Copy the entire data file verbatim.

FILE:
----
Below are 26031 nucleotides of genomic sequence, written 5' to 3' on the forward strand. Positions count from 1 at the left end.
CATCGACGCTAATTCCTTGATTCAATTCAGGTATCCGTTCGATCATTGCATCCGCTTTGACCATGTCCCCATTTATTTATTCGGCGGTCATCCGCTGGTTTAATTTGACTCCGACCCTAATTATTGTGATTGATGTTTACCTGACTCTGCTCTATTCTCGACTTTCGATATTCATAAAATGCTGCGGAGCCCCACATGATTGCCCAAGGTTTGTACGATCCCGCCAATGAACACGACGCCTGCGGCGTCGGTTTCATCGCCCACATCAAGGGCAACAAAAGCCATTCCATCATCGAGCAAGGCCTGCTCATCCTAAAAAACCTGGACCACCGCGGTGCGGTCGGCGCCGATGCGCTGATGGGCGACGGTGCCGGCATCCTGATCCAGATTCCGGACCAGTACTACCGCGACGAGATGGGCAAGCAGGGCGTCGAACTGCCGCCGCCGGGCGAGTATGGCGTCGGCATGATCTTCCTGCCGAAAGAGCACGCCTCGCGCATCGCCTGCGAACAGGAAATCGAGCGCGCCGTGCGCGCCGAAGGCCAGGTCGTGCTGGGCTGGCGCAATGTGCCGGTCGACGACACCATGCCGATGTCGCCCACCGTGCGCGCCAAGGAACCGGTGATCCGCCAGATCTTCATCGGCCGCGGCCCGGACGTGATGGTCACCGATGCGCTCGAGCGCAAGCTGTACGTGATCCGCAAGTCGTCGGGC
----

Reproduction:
Below are 26031 nucleotides of genomic sequence, written 5' to 3' on the forward strand. Positions count from 1 at the left end.
CATCGACGCTAATTCCTTGATTCAATTCAGGTATCCGTTCGATCATTGCATCCGCTTTGACCATGTCCCCATTTATTTATTCGGCGGTCATCCGCTGGTTTAATTTGACTCCGACCCTAATTATTGTGATTGATGTTTACCTGACTCTGCTCTATTCTCGACTTTCGATATTCATAAAATGCTGCGGAGCCCCACATGATTGCCCAAGGTTTGTACGATCCCGCCAATGAACACGACGCCTGCGGCGTCGGTTTCATCGCCCACATCAAGGGCAACAAAAGCCATTCCATCATCGAGCAAGGCCTGCTCATCCTAAAAAACCTGGACCACCGCGGTGCGGTCGGCGCCGATGCGCTGATGGGCGACGGTGCCGGCATCCTGATCCAGATTCCGGACCAGTACTACCGCGACGAGATGGGCAAGCAGGGCGTCGAACTGCCGCCGCCGGGCGAGTATGGCGTCGGCATGATCTTCCTGCCGAAAGAGCACGCCTCGCGCATCGCCTGCGAACAGGAAATCGAGCGCGCCGTGCGCGCCGAAGGCCAGGTCGTGCTGGGCTGGCGCAATGTGCCGGTCGACGACACCATGCCGATGTCGCCCACCGTGCGCGCCAAGGAACCGGTGATCCGCCAGATCTTCATCGGCCGCGGCCCGGACGTGATGGTCACCGATGCGCTCGAGCGCAAGCTGTACGTGATCCGCAAGTCGTCGGGC